If you donated cash to survivors of the Nepal earthquakes this year, you may want to consider exactly how – or if – your money has been used.
Sixteen of the world’s largest disaster relief charities have revealed to the Thomson Reuters Foundation that they are spending up to a sixth of funds designated for Nepal on their overheads rather than in disaster-hit areas, when they are using local charities to do much of the work.
Affected communities have denounced the response to the twin quakes in April and May as too slow, with some claiming to have seen scant evidence of more than £300 million raised through U.N. appeals.
“The response is not helped by international humanitarian charities inflating the cost of doing business when they are not actually doing the work on the ground,” said Ben Smilowitz, founder and executive director of the Disaster Accountability Project, a U.S.-based charity watchdog.
Immediately after the quakes, which killed almost 9,000 people, the Nepalese government said it would control the flow of international aid, urging foreign non-governmental organisations (NGOs) to work through national groups.
But as global charities come under pressure to release detailed financial information, Smilowitz said NGOs should be more honest about the partners they are using on the ground as well as the amount they spend on overheads, including marketing, administration and fundraising.
The U.S.-based charity Americares, which distributes medicines and supplies to Nepal-based groups, said 17 percent of its funds go on overheads, the most of all agencies surveyed by the Thomson Reuters Foundation.
The charity said it agreed its overhead rate with the U.S. government aid department, USAID, where officials said the amounts vary according to country context and the NGO’s structure.
The survey also revealed some NGOs had only spent a fraction of the amount raised in the first three months after the quake, while not making clear to donors in online appeals they were working with local partner agencies.
Smilowitz said some international NGOs appear to have operations on the ground when, in fact, they are only donating money to local groups, a process known as regranting.
“When an NGO is regranting … and they still take standard overhead as if they were delivering the services, then that is waste and abuse. It is misleading,” said Smilowitz.
Americares, which has 10 of its own staff in Nepal, said its team was actively involved in the design, implementation and management of relief programmes, as well as regranting.
The charity’s president and CEO Michael Nyenhuis said its overheads were proportionate to its activities and he did not believe 17 percent was a high number.
“USAID approves indirect cost rates for those they grant money to, and those are usually in the 20 percent range,” he said. “So I am surprised no one is declaring ones that are a little higher than that.”
Nyenhuis said the charity had provided about $21 million of medicines and medical supplies to distribute in Nepal.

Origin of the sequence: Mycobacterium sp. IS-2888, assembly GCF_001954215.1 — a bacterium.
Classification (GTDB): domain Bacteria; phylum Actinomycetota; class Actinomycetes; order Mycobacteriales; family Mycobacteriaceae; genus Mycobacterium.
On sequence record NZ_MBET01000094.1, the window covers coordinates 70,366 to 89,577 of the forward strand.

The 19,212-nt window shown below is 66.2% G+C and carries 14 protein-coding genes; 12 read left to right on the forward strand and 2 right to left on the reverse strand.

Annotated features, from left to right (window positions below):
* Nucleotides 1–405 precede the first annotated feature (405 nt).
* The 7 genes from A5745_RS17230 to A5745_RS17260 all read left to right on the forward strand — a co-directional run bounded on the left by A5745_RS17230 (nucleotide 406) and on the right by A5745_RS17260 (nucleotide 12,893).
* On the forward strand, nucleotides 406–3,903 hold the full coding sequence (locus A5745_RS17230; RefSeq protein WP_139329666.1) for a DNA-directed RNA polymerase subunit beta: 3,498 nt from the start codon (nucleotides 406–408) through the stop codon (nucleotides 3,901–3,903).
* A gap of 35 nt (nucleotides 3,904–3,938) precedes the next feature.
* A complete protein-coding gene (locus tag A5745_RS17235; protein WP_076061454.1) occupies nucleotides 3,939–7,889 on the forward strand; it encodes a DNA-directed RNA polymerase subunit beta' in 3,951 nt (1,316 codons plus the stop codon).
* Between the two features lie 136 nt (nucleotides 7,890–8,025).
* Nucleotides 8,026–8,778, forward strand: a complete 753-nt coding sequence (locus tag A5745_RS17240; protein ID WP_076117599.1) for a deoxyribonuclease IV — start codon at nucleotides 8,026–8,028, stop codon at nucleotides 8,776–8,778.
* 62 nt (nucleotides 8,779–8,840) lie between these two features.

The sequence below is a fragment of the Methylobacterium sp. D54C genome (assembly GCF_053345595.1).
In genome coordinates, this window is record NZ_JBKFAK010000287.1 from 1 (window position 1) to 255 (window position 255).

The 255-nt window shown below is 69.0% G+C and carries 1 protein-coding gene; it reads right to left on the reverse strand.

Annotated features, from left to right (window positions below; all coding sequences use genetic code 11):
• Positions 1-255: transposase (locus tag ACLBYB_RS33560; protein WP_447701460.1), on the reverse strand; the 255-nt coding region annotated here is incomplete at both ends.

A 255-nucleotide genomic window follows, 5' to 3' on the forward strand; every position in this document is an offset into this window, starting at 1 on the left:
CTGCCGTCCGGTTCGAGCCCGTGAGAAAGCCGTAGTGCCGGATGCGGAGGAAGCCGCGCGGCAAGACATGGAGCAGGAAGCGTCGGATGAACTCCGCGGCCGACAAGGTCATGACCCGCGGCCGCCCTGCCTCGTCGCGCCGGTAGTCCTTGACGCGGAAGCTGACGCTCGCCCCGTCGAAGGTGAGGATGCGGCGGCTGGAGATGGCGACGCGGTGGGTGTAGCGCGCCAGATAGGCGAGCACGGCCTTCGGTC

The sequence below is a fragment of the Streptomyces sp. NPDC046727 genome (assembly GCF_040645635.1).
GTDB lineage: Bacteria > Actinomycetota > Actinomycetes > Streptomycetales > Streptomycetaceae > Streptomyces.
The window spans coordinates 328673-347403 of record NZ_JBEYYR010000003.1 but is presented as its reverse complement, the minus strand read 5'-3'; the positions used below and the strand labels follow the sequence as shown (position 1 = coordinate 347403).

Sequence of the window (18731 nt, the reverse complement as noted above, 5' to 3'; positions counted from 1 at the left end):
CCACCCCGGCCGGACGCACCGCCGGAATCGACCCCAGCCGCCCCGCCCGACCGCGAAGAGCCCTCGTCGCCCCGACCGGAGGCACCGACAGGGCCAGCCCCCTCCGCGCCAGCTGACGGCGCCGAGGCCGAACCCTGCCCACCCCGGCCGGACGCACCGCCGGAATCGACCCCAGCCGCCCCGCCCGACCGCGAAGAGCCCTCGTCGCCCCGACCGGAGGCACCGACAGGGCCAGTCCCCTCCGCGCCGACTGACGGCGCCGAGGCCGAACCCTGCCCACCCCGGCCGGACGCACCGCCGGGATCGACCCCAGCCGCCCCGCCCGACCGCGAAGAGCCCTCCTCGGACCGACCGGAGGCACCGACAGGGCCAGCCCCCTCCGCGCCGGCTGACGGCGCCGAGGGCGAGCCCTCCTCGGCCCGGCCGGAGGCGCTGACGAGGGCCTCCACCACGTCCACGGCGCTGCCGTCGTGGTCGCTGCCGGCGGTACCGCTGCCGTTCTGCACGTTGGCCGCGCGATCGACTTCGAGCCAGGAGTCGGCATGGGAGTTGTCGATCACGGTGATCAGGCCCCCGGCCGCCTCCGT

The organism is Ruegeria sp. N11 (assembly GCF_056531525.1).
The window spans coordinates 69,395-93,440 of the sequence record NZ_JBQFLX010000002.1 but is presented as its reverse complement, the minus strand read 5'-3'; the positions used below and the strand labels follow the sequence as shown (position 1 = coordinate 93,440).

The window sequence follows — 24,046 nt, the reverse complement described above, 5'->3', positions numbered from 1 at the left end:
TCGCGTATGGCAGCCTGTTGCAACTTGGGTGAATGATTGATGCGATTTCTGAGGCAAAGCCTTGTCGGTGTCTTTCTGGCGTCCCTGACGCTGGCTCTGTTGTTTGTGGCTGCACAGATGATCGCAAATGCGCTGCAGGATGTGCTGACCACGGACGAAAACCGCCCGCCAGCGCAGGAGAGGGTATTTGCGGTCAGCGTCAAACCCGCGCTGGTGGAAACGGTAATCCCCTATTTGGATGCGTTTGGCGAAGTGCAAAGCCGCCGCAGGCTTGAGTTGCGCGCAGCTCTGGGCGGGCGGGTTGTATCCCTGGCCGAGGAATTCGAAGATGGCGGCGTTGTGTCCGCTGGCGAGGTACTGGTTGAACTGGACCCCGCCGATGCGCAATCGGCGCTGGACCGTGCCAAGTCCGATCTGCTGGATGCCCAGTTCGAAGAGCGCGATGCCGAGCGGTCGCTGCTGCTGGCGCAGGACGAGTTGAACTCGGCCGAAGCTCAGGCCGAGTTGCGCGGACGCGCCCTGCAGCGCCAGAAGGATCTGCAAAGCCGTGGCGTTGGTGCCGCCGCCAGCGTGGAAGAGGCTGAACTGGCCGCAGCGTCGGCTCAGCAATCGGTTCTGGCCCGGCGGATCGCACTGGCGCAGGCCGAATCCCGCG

But despite international donor pledges of $4.1 billion for Nepal, the country’s government, which coordinates and approves NGO activity, spent nothing on reconstruction in the first four months after the quake, the United Nations has said.
This month a poll by Ground Truth Solutions, an NGO financed by British government aid, found 51 percent of people affected by the quake felt their main problems were being addressed but only 5 percent said their needs were being met completely.
The NGOs surveyed by the Thomson Reuters Foundation were agencies actively seeking Nepal funds through PayPal’s charitable donations web page, one of a host of websites, including Facebook, which attract cash for charities.
Team Rubicon, which deploys military veterans to disaster zones, Save The Children U.S., and Catholic Relief Services did not respond to the survey.
SOS Children’s Villages, a U.S.-based charity focused on protecting families and the young, said 11 to 20 percent of its Nepal funds went on running programmes, fundraising, management and Nepal-specific communications.
Mercy Corps said it spent 13 percent of its Nepal funds on related overheads; American Jewish World Service 10 percent; the American Red Cross 9 percent; and CARE 8 percent. The Salvation Army, which works with at least six partners in Nepal, said 5 percent went on its overheads.
International Medical Corps, which responded to the survey, did not provide its Nepal costs.
Of those that provided data on the money they had disbursed since the quakes, American Jewish World Service said it had spent about $360,500 of the $2.4 million it had raised for programmes in Nepal by Sept. 9.
By contrast, the Salvation Army World Service Office said of $1.5 million raised, nearly $900,000 had been spent by Aug. 20.
Responding to the survey, PayPal said it covered all associated costs of the funds raised through its page, ensuring 100 percent of each donation received through the PayPal Giving Fund was delivered to the donor’s selected relief organisation.
“We make it clear that every organisation uses their donations differently and encourage them to read the (NGO’s) mission statement or visit their website to understand how their gift will be used,” said Sean Milliken, PayPal’s director of social innovation.